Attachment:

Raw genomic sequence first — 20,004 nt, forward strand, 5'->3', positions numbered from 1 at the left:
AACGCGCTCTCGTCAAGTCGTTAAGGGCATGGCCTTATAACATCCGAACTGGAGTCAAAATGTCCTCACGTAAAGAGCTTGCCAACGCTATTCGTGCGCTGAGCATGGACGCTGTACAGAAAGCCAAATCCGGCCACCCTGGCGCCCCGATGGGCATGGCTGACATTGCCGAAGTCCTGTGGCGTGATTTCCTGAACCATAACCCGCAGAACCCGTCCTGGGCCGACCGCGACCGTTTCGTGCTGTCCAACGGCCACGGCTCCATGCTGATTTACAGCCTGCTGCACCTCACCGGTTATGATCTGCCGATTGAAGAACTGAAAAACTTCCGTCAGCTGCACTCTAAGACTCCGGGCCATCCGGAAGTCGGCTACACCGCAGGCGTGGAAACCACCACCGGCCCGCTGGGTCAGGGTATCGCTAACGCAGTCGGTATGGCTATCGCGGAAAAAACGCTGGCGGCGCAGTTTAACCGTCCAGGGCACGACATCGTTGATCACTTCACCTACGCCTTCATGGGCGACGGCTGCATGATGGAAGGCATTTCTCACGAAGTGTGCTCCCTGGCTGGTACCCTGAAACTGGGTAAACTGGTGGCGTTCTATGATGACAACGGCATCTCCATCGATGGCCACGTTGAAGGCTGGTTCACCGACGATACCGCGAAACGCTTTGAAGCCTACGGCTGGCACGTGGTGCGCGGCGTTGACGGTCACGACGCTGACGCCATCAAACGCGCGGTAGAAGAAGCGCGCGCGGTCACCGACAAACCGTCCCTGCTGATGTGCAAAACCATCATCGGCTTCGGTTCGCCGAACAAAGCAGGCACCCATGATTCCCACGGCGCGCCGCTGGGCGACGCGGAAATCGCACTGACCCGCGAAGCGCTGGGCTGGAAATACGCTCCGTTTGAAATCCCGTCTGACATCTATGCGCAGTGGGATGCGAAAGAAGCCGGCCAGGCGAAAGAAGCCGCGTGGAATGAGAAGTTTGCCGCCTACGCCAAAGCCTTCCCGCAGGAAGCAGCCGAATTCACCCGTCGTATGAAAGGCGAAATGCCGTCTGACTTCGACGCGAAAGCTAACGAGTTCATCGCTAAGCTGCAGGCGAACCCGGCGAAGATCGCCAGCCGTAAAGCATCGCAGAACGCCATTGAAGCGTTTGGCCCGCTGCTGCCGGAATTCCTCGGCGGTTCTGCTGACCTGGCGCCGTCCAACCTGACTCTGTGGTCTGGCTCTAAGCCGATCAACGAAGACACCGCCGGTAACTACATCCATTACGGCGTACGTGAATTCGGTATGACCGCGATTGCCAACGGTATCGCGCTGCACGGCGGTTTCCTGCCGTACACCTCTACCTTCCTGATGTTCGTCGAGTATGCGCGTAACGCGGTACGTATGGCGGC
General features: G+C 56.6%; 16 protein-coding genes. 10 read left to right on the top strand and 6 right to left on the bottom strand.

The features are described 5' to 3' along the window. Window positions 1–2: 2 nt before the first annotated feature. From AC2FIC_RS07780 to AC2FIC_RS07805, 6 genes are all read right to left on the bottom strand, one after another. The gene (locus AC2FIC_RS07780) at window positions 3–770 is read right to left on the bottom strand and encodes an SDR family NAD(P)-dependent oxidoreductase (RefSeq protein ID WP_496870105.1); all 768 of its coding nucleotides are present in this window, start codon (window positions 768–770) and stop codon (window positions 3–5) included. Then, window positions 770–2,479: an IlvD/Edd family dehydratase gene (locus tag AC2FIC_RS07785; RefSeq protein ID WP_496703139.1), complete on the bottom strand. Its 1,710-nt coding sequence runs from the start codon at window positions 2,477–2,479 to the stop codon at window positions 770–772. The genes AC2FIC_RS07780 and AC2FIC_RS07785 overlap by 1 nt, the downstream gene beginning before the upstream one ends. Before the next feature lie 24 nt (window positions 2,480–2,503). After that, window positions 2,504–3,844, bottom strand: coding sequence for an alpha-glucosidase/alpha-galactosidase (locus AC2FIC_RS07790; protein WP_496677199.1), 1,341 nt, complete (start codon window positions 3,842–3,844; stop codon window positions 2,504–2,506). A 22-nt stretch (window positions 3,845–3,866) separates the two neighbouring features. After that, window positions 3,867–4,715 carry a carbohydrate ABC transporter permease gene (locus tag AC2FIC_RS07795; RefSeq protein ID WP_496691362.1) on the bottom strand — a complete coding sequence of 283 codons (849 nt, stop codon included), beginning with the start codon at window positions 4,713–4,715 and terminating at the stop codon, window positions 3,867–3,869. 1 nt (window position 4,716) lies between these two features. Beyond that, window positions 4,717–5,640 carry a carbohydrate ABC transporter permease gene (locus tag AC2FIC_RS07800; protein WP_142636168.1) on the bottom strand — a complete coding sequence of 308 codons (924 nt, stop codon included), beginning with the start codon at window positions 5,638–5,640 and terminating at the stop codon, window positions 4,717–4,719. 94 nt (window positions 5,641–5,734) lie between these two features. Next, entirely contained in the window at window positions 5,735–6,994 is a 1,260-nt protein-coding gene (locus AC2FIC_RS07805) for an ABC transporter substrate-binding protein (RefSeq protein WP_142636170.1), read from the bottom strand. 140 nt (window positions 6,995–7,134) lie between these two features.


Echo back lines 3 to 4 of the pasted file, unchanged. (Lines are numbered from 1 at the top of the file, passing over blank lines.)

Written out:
General features: G+C 56.6%; 16 protein-coding genes. 10 read left to right on the top strand and 6 right to left on the bottom strand.

The features are described 5' to 3' along the window. Window positions 1–2: 2 nt before the first annotated feature. From AC2FIC_RS07780 to AC2FIC_RS07805, 6 genes are all read right to left on the bottom strand, one after another. The gene (locus AC2FIC_RS07780) at window positions 3–770 is read right to left on the bottom strand and encodes an SDR family NAD(P)-dependent oxidoreductase (RefSeq protein ID WP_496870105.1); all 768 of its coding nucleotides are present in this window, start codon (window positions 768–770) and stop codon (window positions 3–5) included. Then, window positions 770–2,479: an IlvD/Edd family dehydratase gene (locus tag AC2FIC_RS07785; RefSeq protein ID WP_496703139.1), complete on the bottom strand. Its 1,710-nt coding sequence runs from the start codon at window positions 2,477–2,479 to the stop codon at window positions 770–772. The genes AC2FIC_RS07780 and AC2FIC_RS07785 overlap by 1 nt, the downstream gene beginning before the upstream one ends. Before the next feature lie 24 nt (window positions 2,480–2,503). After that, window positions 2,504–3,844, bottom strand: coding sequence for an alpha-glucosidase/alpha-galactosidase (locus AC2FIC_RS07790; protein WP_496677199.1), 1,341 nt, complete (start codon window positions 3,842–3,844; stop codon window positions 2,504–2,506). A 22-nt stretch (window positions 3,845–3,866) separates the two neighbouring features. After that, window positions 3,867–4,715 carry a carbohydrate ABC transporter permease gene (locus tag AC2FIC_RS07795; RefSeq protein ID WP_496691362.1) on the bottom strand — a complete coding sequence of 283 codons (849 nt, stop codon included), beginning with the start codon at window positions 4,713–4,715 and terminating at the stop codon, window positions 3,867–3,869. 1 nt (window position 4,716) lies between these two features. Beyond that, window positions 4,717–5,640 carry a carbohydrate ABC transporter permease gene (locus tag AC2FIC_RS07800; protein WP_142636168.1) on the bottom strand — a complete coding sequence of 308 codons (924 nt, stop codon included), beginning with the start codon at window positions 5,638–5,640 and terminating at the stop codon, window positions 4,717–4,719. 94 nt (window positions 5,641–5,734) lie between these two features. Next, entirely contained in the window at window positions 5,735–6,994 is a 1,260-nt protein-coding gene (locus AC2FIC_RS07805) for an ABC transporter substrate-binding protein (RefSeq protein WP_142636170.1), read from the bottom strand. 140 nt (window positions 6,995–7,134) lie between these two features.